Mike Crumb hadn’t been feeling well in the fall of 2012. Mainly, his appetite had decreased quite a bit. He was working with his doctor to address this when he began to experience pain as well. His doctor ordered a CT scan that showed a tumor on his pancreas.
He was scheduled to have a Whipple procedure, but his doctors found small cancer cells in other parts of the body during the surgery, so they weren’t able to perform the procedure. When Mike came out of surgery, he learned some small cancer cells had spread to other parts of his body and that his cancer was stage 4.
This felt discouraging at first, but he bounced back quickly from surgery and was encouraged by his medical team, who told him he could still live a full life despite having cancer. About four weeks later, he started chemotherapy. That’s how he met his medical oncologist, Aram Hezel, M.D., who started Mike on a standard chemotherapy regimen that included three drugs.
Within only about six months, the treatment had helped significantly. The tumor on his pancreas was no longer there and the troublesome cells discovered during surgery were gone, too. He’s since stopped taking one of the chemotherapy drugs and is now on just two, which he receives every three weeks.
“Not only do I receive very appropriate treatment that is working well for me, the entire experience from the first step into Wilmot is always welcoming and supportive,” he says. “There’s kindness. There’s smiles. The staff is absolutely phenomenal in every way.”
Through it all, Mike has experienced little as far as side effects. Mike continued to follow his passion: helping children as superintendent of schools for the Spencerport Central School District, serving as an adjunct professor at SUNY Brockport and SUNY Oswego, and performing as a musician. Mike retired from his role as superintendent of schools in 2017 and has shifted his attention to several boards and charitable causes in the Rochester area that benefit children and those diagnosed with cancer. He also added that his good health and newly found time allows him to see his 11 grandchildren more often and spend time traveling with his wife, Debbie.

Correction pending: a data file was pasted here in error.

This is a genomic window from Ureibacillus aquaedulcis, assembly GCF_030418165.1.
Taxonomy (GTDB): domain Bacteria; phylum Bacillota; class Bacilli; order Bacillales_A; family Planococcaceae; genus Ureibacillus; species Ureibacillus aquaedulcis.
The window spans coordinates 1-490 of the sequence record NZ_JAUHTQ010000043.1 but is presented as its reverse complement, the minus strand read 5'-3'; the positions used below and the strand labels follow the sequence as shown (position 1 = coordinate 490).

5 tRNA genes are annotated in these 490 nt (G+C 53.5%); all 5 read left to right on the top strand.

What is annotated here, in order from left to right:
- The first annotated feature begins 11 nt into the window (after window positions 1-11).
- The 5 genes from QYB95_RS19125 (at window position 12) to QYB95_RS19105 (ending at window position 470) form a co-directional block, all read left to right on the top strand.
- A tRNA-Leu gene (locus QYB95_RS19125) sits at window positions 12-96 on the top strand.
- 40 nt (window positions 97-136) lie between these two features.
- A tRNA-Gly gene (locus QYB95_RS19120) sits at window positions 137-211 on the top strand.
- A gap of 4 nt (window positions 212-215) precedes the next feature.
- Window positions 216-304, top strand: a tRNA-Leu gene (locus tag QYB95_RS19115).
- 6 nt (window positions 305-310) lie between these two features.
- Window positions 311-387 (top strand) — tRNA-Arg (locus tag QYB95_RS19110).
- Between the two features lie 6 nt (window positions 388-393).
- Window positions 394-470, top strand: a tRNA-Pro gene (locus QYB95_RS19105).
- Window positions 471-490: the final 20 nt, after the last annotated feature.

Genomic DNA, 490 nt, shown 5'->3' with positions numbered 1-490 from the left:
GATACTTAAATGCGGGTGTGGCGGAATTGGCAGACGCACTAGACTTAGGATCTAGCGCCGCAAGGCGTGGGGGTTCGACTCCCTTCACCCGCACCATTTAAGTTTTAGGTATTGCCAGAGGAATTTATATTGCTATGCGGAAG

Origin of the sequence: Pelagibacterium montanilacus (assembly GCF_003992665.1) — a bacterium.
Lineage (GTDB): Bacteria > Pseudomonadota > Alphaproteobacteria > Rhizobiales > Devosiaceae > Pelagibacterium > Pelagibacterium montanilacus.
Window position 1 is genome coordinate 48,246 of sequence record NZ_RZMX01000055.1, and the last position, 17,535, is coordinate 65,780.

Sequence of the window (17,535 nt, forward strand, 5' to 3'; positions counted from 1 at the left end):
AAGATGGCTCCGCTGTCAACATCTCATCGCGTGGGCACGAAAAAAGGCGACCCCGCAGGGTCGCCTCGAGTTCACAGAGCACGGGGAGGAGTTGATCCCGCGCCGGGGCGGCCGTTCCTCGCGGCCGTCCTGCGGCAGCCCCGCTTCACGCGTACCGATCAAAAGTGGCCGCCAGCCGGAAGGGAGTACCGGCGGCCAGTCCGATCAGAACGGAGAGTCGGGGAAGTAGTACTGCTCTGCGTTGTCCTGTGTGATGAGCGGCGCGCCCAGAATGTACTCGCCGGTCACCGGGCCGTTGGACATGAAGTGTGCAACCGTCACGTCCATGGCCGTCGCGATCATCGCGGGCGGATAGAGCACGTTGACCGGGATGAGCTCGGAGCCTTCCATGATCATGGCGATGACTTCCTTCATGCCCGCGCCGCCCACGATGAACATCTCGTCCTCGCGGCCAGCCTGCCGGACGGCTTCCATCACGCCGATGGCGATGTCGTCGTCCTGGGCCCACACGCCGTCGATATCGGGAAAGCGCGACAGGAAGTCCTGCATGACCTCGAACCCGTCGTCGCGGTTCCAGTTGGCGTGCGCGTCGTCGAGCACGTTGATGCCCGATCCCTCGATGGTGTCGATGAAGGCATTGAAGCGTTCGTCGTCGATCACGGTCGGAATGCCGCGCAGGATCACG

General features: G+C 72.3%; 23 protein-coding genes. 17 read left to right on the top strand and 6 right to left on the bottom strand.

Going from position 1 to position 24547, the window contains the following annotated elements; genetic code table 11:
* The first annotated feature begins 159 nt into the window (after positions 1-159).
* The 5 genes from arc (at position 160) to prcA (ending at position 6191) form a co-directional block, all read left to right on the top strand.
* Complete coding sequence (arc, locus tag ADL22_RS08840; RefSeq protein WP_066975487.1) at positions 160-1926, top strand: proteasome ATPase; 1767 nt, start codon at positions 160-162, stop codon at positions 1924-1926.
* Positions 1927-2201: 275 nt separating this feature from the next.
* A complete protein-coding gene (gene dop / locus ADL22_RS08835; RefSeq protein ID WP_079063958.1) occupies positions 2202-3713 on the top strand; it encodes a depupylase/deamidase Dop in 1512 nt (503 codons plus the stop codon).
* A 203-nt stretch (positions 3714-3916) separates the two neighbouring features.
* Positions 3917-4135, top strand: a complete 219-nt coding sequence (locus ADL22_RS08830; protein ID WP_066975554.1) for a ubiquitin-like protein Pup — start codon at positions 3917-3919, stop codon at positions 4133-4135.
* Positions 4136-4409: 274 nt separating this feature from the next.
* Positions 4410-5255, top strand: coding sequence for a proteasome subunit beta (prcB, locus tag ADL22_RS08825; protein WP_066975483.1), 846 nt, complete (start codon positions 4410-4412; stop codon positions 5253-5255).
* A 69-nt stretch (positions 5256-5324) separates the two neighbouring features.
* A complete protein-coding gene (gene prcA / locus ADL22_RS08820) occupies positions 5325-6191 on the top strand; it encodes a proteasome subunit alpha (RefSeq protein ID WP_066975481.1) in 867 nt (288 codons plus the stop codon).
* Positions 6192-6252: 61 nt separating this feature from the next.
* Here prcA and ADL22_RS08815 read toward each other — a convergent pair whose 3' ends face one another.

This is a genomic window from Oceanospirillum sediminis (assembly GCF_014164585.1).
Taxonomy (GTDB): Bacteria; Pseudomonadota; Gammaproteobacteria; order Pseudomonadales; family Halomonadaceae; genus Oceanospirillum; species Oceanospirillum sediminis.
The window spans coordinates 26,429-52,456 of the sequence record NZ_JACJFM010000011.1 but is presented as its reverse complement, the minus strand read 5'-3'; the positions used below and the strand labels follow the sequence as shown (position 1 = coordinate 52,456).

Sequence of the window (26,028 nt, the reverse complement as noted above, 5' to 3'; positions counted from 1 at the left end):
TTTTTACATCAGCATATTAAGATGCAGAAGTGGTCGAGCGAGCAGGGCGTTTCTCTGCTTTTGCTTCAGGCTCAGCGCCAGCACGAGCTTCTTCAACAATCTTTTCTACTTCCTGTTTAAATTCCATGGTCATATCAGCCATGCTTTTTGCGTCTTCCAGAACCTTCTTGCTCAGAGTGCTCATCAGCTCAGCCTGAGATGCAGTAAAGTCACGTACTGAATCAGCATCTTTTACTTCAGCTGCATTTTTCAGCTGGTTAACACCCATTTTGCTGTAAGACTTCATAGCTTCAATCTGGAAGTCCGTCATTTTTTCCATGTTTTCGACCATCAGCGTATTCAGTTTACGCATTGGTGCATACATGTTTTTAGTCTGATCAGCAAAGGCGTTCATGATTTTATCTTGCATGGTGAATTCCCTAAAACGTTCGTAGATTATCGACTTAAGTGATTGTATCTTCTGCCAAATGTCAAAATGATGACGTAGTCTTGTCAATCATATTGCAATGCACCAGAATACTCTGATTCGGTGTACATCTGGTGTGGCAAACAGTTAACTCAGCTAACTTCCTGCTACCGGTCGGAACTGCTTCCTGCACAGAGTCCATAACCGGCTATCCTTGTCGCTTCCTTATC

“For me, when I measure my success, of course I look at my medical condition. The tumor is no longer existent and my quarterly scans are always positive, but I also look at it from the other perspective,” he says. “I was able to continue making a difference in the lives of children, to be able to teach and mentor the next generation of educational leaders, to still be able to get to my root love of performing music and living a full and enjoyable life.”
His experience has made him more mindful of others who are going through cancer and made him think about ways he could give back. That’s why he joined the Wilmot Cancer Institute Board in 2016. He’s grateful not only for the amount of pancreatic cancer research that takes place at Wilmot, but also to be able to help spread the word about Wilmot in the community. Mike was an honoree at the 2016 Wilmot Warrior Walk and serves as the honorary chair for the Pancreatic Cancer Association of Western New York’s 2017 Step It Up 5K fundraiser that benefits pancreatic cancer research at Wilmot. In promoting this event, he has been busy sharing his story of hope and optimism.
“I have talked with a lot of people about the value of a positive attitude, never losing hope and recognizing how fortunate we are to be living in an area where we have access to top medical care, where research is being conducted on a daily basis,” he says.
He credits that level of care with helping him continue living his life fully and coming up on five years since his diagnosis.
“Going back to what the doctor told me after my surgery in 2013, that you can live with cancer, he is absolutely correct and I plan to do so for a long time,” Mike says.